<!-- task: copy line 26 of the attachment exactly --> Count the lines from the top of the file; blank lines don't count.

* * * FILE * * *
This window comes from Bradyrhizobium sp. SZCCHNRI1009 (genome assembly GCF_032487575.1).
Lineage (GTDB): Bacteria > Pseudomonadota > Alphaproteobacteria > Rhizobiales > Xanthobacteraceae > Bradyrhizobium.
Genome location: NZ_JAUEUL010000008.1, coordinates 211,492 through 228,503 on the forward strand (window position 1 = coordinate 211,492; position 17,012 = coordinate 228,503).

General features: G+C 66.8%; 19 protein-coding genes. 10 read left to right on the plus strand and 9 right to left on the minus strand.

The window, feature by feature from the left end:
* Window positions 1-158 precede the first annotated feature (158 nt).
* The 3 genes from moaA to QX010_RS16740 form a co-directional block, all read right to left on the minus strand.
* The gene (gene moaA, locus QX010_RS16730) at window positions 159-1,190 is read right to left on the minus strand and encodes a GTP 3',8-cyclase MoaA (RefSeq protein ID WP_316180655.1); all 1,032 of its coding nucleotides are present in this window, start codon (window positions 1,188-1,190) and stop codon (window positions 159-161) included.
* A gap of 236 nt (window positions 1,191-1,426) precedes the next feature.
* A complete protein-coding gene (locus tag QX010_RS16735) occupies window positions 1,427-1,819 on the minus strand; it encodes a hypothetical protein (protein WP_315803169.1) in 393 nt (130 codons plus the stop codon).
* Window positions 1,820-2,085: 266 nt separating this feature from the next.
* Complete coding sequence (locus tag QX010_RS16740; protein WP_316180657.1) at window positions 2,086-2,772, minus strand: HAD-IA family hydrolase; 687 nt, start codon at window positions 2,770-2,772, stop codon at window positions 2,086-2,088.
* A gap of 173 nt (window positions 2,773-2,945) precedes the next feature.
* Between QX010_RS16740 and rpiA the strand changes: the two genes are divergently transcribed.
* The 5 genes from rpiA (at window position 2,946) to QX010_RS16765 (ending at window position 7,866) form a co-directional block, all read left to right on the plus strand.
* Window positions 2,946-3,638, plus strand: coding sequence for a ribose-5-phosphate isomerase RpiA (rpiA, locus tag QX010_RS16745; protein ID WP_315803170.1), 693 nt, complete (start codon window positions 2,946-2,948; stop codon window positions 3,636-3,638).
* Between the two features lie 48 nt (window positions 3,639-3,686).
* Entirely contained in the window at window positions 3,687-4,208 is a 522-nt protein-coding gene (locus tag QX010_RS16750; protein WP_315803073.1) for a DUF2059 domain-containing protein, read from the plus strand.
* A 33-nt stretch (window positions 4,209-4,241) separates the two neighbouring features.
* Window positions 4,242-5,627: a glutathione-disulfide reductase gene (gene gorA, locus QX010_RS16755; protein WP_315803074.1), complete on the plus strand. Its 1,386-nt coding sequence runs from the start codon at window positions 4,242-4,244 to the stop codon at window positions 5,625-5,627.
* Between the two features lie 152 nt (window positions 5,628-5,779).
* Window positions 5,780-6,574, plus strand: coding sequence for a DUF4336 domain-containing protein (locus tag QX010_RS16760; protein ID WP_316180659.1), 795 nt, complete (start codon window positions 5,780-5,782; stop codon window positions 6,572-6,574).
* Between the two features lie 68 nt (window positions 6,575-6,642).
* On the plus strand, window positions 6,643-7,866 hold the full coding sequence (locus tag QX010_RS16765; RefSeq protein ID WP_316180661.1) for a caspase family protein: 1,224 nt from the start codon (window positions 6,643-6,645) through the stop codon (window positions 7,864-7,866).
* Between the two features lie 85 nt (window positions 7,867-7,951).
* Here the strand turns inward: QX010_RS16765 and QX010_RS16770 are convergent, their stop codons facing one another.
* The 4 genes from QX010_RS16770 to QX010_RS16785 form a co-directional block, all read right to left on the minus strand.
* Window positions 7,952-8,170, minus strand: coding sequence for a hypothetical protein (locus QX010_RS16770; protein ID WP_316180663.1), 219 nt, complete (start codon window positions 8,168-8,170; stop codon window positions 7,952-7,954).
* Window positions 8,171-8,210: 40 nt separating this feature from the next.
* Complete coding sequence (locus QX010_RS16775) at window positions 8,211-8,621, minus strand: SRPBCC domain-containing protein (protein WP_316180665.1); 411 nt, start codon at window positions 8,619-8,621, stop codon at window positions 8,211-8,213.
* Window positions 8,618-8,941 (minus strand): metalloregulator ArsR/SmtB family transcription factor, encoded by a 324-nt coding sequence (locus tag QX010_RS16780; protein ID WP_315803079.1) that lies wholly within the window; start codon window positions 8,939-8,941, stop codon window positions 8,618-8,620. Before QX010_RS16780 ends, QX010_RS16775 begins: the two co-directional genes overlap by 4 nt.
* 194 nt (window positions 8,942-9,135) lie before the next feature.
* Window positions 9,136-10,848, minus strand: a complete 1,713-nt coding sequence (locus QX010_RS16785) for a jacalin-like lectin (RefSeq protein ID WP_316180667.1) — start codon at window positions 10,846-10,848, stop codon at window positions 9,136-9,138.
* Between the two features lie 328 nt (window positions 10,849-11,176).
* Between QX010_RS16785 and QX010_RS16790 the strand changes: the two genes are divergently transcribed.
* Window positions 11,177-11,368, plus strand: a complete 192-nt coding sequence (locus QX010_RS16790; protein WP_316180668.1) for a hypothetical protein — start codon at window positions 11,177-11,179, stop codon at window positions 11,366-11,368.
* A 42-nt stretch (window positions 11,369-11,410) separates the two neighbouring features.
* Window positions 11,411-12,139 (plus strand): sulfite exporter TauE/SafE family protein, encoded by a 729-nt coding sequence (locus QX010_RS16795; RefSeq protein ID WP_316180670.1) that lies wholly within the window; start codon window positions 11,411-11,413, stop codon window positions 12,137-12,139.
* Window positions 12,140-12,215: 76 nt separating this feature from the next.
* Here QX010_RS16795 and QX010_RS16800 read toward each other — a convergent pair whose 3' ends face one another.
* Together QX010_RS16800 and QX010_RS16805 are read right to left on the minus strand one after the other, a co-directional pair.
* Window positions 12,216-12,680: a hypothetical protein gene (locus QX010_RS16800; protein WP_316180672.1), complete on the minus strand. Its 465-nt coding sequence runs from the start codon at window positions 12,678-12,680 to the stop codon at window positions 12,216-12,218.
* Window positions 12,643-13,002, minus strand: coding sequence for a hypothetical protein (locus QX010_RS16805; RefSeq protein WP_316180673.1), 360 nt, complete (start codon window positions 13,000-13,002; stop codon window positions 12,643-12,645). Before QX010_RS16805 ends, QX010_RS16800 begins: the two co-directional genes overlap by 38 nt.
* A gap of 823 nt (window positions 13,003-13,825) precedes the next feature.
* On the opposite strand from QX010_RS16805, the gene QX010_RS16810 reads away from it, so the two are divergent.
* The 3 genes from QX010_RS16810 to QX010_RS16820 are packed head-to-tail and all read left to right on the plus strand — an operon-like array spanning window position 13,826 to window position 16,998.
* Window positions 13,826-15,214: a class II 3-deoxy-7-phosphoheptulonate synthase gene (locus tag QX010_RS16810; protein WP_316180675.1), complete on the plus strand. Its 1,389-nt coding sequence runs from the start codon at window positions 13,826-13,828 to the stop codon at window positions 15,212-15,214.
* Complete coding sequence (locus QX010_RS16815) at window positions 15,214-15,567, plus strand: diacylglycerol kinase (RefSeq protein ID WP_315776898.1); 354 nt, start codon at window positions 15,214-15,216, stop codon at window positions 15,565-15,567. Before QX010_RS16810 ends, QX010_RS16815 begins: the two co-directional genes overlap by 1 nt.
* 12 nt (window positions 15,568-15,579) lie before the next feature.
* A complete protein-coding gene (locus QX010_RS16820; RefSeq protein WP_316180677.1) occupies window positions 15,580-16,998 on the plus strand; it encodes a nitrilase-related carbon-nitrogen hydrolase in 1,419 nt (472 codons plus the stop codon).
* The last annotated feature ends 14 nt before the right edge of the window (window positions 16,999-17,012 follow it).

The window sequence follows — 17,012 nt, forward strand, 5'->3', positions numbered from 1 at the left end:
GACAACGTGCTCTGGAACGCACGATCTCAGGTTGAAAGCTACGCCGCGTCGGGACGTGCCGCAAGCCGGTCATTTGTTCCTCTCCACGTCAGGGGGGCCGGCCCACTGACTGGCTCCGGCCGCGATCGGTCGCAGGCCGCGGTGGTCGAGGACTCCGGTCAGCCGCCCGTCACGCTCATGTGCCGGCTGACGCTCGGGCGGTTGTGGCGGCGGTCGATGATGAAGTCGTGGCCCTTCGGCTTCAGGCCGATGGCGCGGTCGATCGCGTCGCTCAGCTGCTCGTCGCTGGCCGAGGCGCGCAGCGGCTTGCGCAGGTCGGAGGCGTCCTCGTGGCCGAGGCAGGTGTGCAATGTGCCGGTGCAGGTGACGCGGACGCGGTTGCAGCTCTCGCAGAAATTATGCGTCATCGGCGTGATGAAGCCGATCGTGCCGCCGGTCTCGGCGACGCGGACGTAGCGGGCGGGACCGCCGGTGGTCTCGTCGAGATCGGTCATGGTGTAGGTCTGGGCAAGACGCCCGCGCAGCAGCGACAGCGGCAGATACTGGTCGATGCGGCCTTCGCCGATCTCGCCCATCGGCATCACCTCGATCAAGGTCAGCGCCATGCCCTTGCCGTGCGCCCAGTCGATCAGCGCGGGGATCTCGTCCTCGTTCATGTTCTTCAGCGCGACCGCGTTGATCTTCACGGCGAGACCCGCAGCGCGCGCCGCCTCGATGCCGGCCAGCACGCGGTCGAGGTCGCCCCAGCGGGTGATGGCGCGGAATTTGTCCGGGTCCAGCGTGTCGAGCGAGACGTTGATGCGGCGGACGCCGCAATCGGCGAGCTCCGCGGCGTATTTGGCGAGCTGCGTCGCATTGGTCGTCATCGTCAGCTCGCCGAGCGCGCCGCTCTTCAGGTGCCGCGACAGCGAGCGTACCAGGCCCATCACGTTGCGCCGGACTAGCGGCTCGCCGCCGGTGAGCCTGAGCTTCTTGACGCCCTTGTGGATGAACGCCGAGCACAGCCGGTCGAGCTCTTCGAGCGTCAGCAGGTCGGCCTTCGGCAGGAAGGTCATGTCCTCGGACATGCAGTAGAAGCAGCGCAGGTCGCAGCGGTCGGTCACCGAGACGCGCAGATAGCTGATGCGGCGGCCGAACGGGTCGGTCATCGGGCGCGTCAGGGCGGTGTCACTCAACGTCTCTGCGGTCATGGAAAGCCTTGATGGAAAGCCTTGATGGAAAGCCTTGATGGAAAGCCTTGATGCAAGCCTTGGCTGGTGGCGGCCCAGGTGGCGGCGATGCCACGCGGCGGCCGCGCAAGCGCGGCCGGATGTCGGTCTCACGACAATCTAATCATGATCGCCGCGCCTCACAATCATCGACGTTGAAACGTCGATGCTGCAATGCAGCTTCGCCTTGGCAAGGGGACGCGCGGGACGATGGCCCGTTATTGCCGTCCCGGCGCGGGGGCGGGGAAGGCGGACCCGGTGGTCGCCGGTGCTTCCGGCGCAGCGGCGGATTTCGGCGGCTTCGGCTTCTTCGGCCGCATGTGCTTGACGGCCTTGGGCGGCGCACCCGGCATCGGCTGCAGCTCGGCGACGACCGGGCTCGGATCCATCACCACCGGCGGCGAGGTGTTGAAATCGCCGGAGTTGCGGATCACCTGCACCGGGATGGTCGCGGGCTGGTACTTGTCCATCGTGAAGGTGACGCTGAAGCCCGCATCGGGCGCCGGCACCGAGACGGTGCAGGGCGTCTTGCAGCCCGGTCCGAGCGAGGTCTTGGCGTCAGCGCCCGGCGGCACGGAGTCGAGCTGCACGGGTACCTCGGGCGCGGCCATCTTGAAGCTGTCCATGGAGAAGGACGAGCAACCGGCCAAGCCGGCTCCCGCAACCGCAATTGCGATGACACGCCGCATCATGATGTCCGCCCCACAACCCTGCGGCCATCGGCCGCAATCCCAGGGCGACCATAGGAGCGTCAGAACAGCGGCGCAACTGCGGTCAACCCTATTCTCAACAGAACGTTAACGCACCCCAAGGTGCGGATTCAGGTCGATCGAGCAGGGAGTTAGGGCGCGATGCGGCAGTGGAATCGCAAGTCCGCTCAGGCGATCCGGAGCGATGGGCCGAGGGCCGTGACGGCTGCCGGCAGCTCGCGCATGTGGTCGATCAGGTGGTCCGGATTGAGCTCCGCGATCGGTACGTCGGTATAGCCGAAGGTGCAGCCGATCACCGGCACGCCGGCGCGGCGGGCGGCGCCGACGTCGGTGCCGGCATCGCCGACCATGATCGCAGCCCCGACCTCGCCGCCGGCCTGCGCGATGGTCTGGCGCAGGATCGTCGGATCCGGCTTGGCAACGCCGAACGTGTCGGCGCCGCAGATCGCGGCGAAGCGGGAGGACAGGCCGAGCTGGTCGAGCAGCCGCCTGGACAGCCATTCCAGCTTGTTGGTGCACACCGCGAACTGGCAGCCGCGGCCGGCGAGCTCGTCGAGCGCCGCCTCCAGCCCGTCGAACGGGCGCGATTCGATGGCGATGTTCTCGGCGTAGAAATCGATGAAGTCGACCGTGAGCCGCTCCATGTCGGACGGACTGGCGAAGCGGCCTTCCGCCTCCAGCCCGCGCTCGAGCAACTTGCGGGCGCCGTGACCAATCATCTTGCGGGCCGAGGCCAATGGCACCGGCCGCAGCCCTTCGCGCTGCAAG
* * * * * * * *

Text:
* Here the strand turns inward: QX010_RS16765 and QX010_RS16770 are convergent, their stop codons facing one another.